It takes a massively creative mind to imagine not only what has been, but what has not been—though they might well have been! I love the poetry of the late Argentinean Jorge Luis Borges, who died in 1986. Blind for much of his adult life, Borges saw things few poets have seen. Although he wrote less as he aged, everything he wrote is precious.
Things That Might Have Been
I think of things that weren’t, but might have been.
The treatise on Saxon myths Bede never wrote.
The inconceivable work Dante might have had a glimpse of,
As soon as he’d corrected the Comedy’s last verse.
History without the afternoons of the Cross and the hemlock.
History without the face of Helen.
Man without the eyes that gave us the moon.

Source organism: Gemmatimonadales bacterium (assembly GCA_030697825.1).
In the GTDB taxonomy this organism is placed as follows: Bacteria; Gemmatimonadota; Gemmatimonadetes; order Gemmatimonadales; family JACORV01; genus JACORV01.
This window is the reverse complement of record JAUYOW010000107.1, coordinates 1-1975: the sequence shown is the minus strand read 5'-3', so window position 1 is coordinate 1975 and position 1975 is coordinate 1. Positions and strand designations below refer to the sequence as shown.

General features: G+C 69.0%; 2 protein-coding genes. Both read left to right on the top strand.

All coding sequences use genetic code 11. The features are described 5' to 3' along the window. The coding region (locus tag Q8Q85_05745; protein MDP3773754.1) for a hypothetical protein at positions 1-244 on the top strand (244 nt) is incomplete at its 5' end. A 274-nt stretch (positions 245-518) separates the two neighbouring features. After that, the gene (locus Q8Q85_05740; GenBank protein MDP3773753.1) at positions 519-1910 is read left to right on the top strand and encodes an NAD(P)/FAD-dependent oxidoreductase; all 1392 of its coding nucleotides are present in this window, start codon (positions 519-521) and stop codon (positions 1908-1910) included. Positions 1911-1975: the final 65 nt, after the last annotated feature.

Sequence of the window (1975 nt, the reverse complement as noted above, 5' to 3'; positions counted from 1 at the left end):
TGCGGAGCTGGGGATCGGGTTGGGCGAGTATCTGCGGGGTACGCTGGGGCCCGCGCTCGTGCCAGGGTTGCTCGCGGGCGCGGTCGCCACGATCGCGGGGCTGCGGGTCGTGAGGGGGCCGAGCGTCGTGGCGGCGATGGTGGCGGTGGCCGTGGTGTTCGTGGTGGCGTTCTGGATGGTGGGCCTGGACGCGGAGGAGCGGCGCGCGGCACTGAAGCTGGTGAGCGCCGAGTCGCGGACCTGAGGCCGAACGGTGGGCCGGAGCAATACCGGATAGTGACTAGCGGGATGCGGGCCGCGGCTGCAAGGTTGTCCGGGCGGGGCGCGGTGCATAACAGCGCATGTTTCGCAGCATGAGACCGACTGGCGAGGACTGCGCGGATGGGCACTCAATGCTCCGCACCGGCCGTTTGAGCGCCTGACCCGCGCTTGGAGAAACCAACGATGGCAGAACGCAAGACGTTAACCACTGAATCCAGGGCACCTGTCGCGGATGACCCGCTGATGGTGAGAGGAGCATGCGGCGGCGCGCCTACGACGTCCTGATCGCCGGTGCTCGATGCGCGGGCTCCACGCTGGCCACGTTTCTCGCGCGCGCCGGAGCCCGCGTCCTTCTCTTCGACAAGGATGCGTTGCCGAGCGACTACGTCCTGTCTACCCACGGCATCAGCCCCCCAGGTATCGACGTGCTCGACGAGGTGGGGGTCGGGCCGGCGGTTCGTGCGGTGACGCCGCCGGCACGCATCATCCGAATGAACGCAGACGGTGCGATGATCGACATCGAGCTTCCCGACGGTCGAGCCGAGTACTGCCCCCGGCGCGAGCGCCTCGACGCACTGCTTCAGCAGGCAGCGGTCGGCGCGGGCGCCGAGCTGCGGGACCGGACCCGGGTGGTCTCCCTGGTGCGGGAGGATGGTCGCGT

On Gettysburg’s three days, victory for the South.
The love we never shared.
The wide empire the Vikings chose not to found.
The world without the wheel or the rose.
The view John Donne held of Shakespeare.
The other horn of the Unicorn.
The fabled Irish bird that lights on two trees at once.
The child I never had.
In another of his poems, Borges imagines that Don Quixote never left his library, but imagined all his adventures based on the epics of chivalry he read there.
Read Borges, and before long you, too, will see the other horn of the unicorn.